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Chapter 18 Option Pricing Without Perfect Replication.

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Presentation on theme: "Chapter 18 Option Pricing Without Perfect Replication."— Presentation transcript:

1 Chapter 18 Option Pricing Without Perfect Replication

2 2 Framework On the Edges of Arbitrage One-period Good-deal Bounds Multiple Periods and Continuous Time Extensions, Other Approaches, and Bibliography Asset Pricing

3 On the Edges of Arbitrage No Arbitrage Principle is Obvious, But…  Not Trade Continuously, and Transactions Costs  Stochastic Interest Rate or Stochastic Stock Volatility  Underlying Asset Not Traded, Real Option for Example, or Short Selling Forbidden  Internal Inconsistency of Arbitrage Portfolio So Unavoidable Basis Risk Arises. Many Authors simply add market price of risk assumptions. But this leaves the questions, How Sensitive are the Results to MPR Assumption? What are the reasonable Values for MPR Asset Pricing

4 On the Edges of Arbitrage We are still willing to take as given the prices of lots of assets in determining the price of an option, and in particular assets that will be used to hedge the option. We Form an “Approximate” hedge or portfolio of basis asset closest to the focus payoff, hedge most of the option’s risk. The uncertainty about the option value is reduced only to figuring out the price of the residual. Good-Deal Option Price Bounds: Systematically Searching over all Possible Assignments of the MPR to a reasonable Value, and Impose No Arbitrage Opportunities and Find Upper and Lower Bounds on the Option Price Asset Pricing

5 One-period Good-deal Bounds We want to price the payoff, where for a call option. Given an N-dimensional vector of basis payoffs x, whose prices p we can observe. The good- deal bound finds the minimum and maximum value of by search over all positive discount factors that price the basis assets and have limited volatility Asset Pricing

6 One-period Good-deal Bounds In order of calculation, all the combinations of binding and nonbinding constrains: - Volatility Constraint Binds, Positivity Constrain Slack - Positivity Constraint Binds, Volatility Constraint Slack - Volatility and Positivity Constraints both Bind Volatility Constraint Binds, Positivity Constrain Slack - Lagrange Multipliers - Orthogonal Decomposition Asset Pricing

7 Volatility Constraint Binds, Positivity Constrain Slack Asset Pricing

8 So the call price bound: Interpretation: - The first term: approximate hedge portfolio - The second term: Residual Consistent with Volatility Bound Explicit Option Pricing Formula: 8 Volatility Constraint Binds, Positivity Constrain Slack Asset Pricing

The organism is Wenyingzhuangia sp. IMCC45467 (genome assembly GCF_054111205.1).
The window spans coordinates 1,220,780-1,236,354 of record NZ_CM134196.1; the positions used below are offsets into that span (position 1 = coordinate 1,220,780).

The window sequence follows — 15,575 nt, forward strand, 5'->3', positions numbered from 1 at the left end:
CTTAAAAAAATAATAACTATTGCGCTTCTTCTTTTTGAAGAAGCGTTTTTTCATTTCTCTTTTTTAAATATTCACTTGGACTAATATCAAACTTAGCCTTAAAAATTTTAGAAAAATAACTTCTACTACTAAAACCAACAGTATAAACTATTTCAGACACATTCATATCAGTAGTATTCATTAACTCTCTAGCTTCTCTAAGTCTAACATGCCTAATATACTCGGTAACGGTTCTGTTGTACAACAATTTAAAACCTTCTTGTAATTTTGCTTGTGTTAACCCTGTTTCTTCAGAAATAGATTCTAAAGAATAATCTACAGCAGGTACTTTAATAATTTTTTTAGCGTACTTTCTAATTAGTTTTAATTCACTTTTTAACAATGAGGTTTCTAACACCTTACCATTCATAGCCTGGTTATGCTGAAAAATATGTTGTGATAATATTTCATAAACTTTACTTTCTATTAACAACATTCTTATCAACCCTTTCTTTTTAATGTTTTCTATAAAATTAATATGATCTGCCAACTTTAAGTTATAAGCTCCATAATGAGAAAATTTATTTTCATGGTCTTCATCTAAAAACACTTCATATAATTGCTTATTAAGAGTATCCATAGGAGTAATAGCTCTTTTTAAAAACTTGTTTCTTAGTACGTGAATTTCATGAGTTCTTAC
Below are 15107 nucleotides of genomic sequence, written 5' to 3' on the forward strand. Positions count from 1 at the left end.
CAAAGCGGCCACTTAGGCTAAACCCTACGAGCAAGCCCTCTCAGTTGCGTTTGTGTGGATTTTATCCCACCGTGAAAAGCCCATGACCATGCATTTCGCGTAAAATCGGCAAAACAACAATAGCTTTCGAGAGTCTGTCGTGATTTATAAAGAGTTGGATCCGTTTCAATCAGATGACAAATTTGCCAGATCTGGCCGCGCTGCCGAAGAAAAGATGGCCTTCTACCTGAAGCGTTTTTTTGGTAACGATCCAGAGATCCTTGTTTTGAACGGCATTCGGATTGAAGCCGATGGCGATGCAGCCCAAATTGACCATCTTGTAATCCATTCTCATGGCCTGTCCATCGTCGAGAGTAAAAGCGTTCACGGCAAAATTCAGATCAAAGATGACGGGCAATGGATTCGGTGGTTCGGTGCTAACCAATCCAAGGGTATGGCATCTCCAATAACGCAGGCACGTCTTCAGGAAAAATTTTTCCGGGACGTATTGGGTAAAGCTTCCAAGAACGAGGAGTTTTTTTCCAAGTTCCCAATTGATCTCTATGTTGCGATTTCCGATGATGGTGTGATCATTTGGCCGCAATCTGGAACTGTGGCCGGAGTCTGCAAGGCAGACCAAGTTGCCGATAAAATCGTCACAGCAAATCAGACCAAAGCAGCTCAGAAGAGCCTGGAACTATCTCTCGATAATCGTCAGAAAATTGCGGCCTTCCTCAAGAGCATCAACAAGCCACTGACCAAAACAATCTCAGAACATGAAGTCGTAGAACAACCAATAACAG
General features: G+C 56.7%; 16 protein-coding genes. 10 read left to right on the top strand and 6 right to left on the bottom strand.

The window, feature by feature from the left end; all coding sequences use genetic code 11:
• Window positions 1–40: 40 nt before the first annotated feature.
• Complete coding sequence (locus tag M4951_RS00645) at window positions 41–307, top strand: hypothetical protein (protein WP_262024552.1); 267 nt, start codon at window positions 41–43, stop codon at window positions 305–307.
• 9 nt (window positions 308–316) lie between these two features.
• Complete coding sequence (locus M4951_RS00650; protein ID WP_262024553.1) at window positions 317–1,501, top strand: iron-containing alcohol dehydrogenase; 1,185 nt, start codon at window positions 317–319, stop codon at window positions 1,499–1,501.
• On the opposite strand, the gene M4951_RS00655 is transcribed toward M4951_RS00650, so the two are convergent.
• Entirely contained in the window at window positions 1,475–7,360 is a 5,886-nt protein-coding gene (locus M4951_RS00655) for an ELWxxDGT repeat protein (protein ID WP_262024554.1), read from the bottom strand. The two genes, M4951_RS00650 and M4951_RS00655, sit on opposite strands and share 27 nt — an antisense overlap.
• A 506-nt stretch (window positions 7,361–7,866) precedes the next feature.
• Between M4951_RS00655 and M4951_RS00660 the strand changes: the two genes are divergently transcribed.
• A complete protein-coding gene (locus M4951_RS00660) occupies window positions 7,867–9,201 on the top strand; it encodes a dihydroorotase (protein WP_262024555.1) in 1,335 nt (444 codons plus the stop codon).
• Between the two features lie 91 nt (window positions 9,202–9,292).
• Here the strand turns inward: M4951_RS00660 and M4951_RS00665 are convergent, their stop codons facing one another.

9 Any discount factor m that satisfies can be decomposed as: where So minimization problem is then: 9 Algebraic Expressions Volatility Constraint Binds, Positivity Constrain Slack Asset Pricing

10 Introducing Lagrange multipliers, the problem is: Introducing Kuhn-Tucker multiplier on, and taking partial derivatives wrt. in each state 10 Volatility and Positivity Constraints both Bind Direct Approach Asset Pricing

11 Kuhn Multiplier Discussion - If the positivity constraint is slack, : - If the positivity constraint binds: So the solution: And Maximize: 11 Volatility and Positivity Constraints both Bind Direct Approach Asset Pricing

12 Hansen, Heaton and Luttmer (1995) Interchanging Min and Max, We may obtain: Search numerically over to find the solution to this problem. 12 Volatility and Positivity Constraints both Bind Dual Approach Asset Pricing

13 Positivity Constraint Binds, Volatility Constraint Slack The problem: These are the Arbitrage Bounds, Denote the lower arbitrage bound by. The minimum-variance discount factor that generates the arbitrage bound solves: Asset Pricing

14 Introducing the Lagrange Multiplier: Using the same conjugate method, the optimal : This problem is equivalent to: We search numerically for to solve this problem. 14 Positivity Constraint Binds, Volatility Constraint Slack Asset Pricing

15 Good-Deal Comparisons with BS and Arbitrage Bounds We can obtain closer bounds on prices with more information about the discount factor. In particular, if we know the correlation of discount factor with, we could price the option better Asset Pricing

16 Multiple Periods and Continuous Time The central fact that makes good-deal bounds tractable in dynamic environments that bounds are recursive. Consider two periods version: Be equivalent to a series of one-period problems: So the two-period problem must optimize in each state of nature at 1 The recursive property only holds if we impose Asset Pricing